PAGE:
THE LEADING MEN: Lucas Steele Proves His Mettle in Natasha, Pierre and the Great Comet of 1812

By Wayman Wong
02 Aug 2013

Christopher Sieber and Lucas Steele in The Kid.
Photo by Monique Carboni

Jill Eikenberry, who played Dan's mom, said you and Chris taught her so much about how young men come out to their families. That same year, there were an alarming number of gay teen suicides, so Dan and Terry posted an inspiring video called "It Gets Better" on YouTube to give hope to young people.

LS: And our musical even had a song called "It Gets Better."

If you could tell those teens that "It Gets Better," what would you say?



LS: Growing up is a beautiful thing. You owe it to yourself to be around for that awesome moment when you evolve. It's a long process. Just getting out of high school, your world changes. My heart breaks when I see someone take their life so young. I never felt that. I had a great time in high school. I was the prom king. I had a lot of friends. I wasn't bullied. Years later, when I came into my own, I talked to my family about it. It wasn't the easiest moment, but they're good people and they love and support me.

Finally, tell us about The Threepenny Opera. You played two roles in the ensemble: Harry, who wore sweatpants, and Velma, who wore orange Speedos and high heels. But what do you remember most about Alan Cumming and Cyndi Lauper?

LS: We had an incredible time offstage. When you're chilling with Alan and Cyndi, the world is a different place. We'd party in Alan's dressing room (at Studio 54) and stay until 1:30 or 2 in the morning. Other times, we'd pile into an SUV, usually Alan or Cyndi's car service, and hit a club or two. We got to skip the line, meet awesome people and one of them would take care of table service. So we were having a blast and not paying for anything. (Laughs.) I was with creative people who didn't care what other people thought. And I think that's when I first started feeling, ''Oh, wait. I've been putting boundaries on myself.'' One night, over a beer, Cyndi and I were talking about the business, and she said, ''YOU don't ever need to settle.'' And I have to say that changed my life.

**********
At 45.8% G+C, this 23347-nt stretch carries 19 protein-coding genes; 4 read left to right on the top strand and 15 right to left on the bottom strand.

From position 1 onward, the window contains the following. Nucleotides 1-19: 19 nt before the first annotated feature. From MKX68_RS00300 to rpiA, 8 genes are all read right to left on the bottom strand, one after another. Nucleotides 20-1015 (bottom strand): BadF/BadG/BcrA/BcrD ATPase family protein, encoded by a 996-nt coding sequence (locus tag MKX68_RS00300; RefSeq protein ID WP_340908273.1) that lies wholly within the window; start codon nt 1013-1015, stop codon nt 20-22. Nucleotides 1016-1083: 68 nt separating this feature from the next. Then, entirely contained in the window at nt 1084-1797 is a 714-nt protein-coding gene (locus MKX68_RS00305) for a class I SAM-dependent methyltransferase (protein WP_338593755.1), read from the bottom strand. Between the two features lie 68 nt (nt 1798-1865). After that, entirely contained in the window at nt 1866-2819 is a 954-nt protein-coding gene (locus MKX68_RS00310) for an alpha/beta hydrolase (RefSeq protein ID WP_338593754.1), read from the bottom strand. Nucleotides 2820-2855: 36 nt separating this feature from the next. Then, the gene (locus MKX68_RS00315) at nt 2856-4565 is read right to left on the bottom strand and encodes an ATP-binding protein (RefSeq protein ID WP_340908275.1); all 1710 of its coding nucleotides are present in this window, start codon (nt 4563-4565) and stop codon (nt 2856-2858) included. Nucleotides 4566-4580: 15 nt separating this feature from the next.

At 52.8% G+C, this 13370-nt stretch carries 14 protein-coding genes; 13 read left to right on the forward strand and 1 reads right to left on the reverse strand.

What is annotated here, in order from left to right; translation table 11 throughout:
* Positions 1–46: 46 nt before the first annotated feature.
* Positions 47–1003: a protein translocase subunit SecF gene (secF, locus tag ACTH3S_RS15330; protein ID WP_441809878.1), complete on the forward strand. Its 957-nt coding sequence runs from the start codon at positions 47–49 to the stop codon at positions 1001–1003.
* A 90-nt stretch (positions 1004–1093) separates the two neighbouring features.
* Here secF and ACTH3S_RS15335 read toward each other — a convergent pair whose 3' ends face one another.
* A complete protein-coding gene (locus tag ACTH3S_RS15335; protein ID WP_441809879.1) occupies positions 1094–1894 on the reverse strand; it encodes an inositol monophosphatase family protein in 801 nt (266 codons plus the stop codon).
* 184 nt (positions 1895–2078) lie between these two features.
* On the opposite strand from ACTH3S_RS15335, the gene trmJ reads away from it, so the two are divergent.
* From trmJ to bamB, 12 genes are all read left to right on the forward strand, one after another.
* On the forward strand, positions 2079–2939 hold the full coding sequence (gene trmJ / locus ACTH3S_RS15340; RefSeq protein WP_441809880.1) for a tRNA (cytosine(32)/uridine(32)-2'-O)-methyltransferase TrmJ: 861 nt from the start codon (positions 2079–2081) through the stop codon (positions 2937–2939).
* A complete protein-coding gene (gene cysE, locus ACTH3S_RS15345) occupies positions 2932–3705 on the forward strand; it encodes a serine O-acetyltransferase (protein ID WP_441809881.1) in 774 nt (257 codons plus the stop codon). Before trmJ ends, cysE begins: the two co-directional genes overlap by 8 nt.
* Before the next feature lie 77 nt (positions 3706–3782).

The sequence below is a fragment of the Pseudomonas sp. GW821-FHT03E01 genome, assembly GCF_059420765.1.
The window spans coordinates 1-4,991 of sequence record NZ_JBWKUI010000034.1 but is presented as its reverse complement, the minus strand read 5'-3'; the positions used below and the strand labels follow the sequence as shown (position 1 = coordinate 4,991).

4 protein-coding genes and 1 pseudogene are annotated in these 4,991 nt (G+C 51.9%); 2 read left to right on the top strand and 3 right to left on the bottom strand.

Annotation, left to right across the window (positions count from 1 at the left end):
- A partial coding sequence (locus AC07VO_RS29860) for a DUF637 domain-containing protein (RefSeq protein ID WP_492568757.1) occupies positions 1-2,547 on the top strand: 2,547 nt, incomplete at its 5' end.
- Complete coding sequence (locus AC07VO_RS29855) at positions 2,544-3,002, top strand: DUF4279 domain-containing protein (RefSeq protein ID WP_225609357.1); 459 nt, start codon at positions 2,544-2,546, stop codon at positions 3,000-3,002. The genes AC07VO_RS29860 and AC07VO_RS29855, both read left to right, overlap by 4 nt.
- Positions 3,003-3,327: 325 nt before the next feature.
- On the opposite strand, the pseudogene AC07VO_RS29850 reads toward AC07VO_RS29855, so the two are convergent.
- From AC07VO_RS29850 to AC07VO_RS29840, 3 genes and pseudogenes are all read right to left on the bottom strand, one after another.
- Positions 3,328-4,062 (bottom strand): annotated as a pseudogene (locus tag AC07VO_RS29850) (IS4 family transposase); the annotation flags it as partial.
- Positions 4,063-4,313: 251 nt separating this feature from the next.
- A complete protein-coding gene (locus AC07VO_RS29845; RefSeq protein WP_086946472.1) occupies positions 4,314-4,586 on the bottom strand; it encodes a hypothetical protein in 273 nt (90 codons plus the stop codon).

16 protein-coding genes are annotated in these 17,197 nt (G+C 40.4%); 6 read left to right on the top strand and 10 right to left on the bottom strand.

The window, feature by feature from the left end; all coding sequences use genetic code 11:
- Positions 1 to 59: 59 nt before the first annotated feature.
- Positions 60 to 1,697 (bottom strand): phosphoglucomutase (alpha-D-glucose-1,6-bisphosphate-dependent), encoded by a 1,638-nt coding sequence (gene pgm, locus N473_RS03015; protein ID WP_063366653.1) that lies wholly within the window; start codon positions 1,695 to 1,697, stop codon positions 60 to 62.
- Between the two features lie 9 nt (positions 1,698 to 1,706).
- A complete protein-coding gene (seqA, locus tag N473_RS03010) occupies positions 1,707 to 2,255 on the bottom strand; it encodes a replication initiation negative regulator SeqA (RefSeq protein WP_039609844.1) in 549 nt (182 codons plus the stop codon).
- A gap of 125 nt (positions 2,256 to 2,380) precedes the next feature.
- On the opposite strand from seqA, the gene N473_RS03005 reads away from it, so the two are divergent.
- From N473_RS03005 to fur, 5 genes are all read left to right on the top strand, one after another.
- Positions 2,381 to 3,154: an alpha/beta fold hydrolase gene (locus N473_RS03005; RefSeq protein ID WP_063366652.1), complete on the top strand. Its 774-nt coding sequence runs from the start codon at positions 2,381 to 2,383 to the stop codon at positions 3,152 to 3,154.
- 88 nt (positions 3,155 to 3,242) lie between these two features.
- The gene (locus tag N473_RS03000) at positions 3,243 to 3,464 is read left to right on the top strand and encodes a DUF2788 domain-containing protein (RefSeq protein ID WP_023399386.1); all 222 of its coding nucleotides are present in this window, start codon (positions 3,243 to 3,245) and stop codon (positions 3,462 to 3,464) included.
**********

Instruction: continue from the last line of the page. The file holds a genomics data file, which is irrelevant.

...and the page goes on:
Natasha, Pierre and the Great Comet of 1812 plays through Sept. 1. For more info, visit kazinonyc.com and lucassteele.com.

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Billy Magnussen

Tony nominee Billy Magnussen, who plays the sexy boy toy in Vanya and Sonya and Masha and Spike, caps off his fairytale year by leaving the Chris Durang comedy on Aug. 4 to film "Into the Woods." He'll be Rapunzel's Prince in Rob Marshall's star-studded version of Stephen Sondheim and James Lapine's 1987 musical, with Meryl Streep playing the Witch.

"Omigosh, I'm so excited," Magnussen said. "And do you know who I owe the credit to? Meryl Streep. She came to [Vanya] and was the sweetest thing. She's the one who whispered into Rob Marshall's ear and then he came to see me. I love Meryl. She doesn't play a character. She owns it. She's gonna kill it as the Witch. And that's cool that Chris Pine is Cinderella's Prince. He's so great in the 'Star Trek' movies. I'll get to sing 'Agony' with him, and in college, the only song I ever worked on was 'Agony.' That's awesome."